Raman-spectroscopy-based sensing platform for an indirect marker of blood glucose using an opus 532 laser
Dr. Rishikesh Pandey of G.R. Harrison Spectroscopy Laboratory, Massachusetts Institute of Technology, USA, is at the forefront of Biomedical and Clinical applications of Raman spectroscopy. His focus is on how to develop and deploy biophotonic techniques that bridge physical chemistry, clinical diagnosis and Raman spectroscopy. Specifically, he works to employ vibrational spectroscopic and imaging techniques to obtain biochemical signatures that can reveal latent information on pathological conditions.
Non-enzymatic glycation is a process by which glucose is chemically bound to proteins, the concentration of these glycated proteins provides the metric for blood glucose concentration. Unlike normal blood testing, which gives a snapshot of blood glucose regulation at a single moment in time, these biomarkers reveal retrospective value of blood glucose, for instance, HbA1c -glycated haemoglobin- provides integrated glucose value in the blood stream for preceding three months. The secondary diabetic complications correlate more strongly with the elevated concentration of HbA1c than the routinely used measurement of fasting glucose and HbA1c measurement has gained traction is recent years for the pre-screening of diabetics.
Currently, Dr. Pandey is developing a resonance Raman spectroscopy-based approach for accurate, objective and reagent-free sensing of HbA1c for point-of-care settings. In his proof-of-principle experiment, he uses Laser Quantum’s opus 532. He has promising experimental results and the manuscript is currently under preparation.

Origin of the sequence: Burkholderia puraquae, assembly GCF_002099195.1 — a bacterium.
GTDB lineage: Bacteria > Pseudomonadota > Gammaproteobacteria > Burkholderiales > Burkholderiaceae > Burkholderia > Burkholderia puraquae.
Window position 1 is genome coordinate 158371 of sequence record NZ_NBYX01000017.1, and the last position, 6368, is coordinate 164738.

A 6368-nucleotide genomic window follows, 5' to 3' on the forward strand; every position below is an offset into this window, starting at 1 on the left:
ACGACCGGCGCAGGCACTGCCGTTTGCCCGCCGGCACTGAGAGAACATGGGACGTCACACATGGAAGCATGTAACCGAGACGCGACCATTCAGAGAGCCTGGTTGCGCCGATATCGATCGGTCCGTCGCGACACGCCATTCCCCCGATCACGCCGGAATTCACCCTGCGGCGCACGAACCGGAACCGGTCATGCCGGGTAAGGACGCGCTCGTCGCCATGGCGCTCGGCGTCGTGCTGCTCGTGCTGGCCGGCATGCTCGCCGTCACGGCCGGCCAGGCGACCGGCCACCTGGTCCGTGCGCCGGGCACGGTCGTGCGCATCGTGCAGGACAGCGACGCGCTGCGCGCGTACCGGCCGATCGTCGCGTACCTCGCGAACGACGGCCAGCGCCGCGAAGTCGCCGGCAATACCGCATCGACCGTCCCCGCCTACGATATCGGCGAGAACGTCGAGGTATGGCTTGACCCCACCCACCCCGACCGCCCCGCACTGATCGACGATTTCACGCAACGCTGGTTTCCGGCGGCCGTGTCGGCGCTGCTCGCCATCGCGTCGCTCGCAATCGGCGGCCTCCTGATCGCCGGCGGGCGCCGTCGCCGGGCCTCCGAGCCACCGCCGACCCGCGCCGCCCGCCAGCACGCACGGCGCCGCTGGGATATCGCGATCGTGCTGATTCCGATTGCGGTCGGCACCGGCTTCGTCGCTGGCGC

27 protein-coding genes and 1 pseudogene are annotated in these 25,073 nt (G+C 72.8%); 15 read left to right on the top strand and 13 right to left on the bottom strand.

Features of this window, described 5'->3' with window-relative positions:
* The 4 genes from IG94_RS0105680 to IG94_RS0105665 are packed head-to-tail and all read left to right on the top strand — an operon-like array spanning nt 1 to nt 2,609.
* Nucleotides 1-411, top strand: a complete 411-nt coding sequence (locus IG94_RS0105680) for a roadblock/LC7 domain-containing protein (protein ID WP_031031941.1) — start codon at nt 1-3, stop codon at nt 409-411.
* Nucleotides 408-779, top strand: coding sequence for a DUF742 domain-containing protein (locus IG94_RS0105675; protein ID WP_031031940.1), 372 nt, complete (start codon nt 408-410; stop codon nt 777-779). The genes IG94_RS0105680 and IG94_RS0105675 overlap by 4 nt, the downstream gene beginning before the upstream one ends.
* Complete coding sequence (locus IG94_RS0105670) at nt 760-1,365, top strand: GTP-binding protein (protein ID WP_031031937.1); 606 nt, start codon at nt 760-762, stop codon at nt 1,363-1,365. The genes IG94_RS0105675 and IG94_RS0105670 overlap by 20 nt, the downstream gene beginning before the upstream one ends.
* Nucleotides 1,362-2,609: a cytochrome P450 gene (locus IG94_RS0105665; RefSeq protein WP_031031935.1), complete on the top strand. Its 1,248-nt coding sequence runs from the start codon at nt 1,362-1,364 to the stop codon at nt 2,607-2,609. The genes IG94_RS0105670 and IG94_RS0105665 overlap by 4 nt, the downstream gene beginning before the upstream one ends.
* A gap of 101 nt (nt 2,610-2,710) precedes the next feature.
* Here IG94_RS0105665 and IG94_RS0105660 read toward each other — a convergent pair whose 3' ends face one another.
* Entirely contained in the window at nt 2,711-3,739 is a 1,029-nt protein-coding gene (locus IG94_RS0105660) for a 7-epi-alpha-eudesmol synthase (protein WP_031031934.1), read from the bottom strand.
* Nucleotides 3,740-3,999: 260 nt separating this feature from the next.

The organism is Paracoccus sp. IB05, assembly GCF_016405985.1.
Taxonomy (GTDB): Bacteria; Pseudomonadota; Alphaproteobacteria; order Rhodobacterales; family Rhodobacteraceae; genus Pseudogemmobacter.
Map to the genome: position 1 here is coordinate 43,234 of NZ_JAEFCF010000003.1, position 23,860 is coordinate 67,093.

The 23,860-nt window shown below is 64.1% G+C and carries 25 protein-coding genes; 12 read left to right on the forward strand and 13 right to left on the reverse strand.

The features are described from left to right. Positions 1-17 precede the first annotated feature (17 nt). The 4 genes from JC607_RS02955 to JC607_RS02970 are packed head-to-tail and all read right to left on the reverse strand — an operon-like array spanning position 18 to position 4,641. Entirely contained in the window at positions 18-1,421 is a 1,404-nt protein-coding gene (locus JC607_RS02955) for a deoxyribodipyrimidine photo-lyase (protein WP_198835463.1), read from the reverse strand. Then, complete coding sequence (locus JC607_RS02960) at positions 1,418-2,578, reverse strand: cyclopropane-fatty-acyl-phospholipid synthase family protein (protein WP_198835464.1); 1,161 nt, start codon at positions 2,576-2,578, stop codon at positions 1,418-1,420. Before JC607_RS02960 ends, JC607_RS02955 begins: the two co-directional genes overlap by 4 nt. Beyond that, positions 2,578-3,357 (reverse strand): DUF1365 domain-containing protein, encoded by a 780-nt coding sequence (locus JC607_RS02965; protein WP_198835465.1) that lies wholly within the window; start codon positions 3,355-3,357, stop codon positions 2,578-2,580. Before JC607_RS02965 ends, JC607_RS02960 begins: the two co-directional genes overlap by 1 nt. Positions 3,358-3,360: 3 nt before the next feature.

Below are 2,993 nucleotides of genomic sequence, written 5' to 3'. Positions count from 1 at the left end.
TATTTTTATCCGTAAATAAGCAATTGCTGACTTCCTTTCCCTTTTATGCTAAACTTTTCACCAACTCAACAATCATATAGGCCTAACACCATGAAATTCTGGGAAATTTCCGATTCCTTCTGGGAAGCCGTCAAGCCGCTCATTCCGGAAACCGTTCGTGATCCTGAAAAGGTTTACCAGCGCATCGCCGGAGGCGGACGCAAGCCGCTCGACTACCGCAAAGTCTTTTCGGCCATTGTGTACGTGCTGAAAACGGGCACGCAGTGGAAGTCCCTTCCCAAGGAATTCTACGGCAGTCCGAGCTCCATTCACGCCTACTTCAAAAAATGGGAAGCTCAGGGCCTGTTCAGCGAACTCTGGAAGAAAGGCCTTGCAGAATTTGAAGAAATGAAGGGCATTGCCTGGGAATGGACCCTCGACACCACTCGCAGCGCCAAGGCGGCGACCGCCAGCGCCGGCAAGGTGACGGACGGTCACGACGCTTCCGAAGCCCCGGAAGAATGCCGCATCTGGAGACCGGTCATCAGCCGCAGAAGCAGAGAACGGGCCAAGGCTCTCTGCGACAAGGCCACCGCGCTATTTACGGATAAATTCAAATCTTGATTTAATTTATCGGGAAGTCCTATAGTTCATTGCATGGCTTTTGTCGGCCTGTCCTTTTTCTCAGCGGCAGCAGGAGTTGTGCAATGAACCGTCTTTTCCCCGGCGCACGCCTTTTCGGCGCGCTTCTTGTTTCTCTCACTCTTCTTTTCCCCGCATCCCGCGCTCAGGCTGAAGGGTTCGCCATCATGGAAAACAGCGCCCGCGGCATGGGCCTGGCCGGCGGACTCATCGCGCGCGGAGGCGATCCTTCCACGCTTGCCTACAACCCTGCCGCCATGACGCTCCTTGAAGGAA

Dr. Pandey said ‘the very small footprint of the opus allows integration into our experimental set-up with ease. We’ve been using the opus 532 for 1.5 years with no problems and we are very happy that we bought it. In terms of my research, the stability of the laser enables repeatable, precise results and we can use the opus remotely which is very important for some of my experiments. As our work involves laser and multiple detectors communicating, the LQ software enable this to be done easily and it is extremely valuable to us.’
Dr. Pandey plans to conduct further experiments in the longer term with glycemic markers and apply this research to other biomarkers. He can envisage substantive advantages of Raman spectroscopy in terms of molecular specificity and its ability to easily couple to a fiber-probe that will enable its ready translation to a point-of-care setting. Dr. Pandey also intends to extend his research to other emerging domains that address real clinical questions and have translational potential with a ‘from bench to bedside’ aim to improve the quality of human life.
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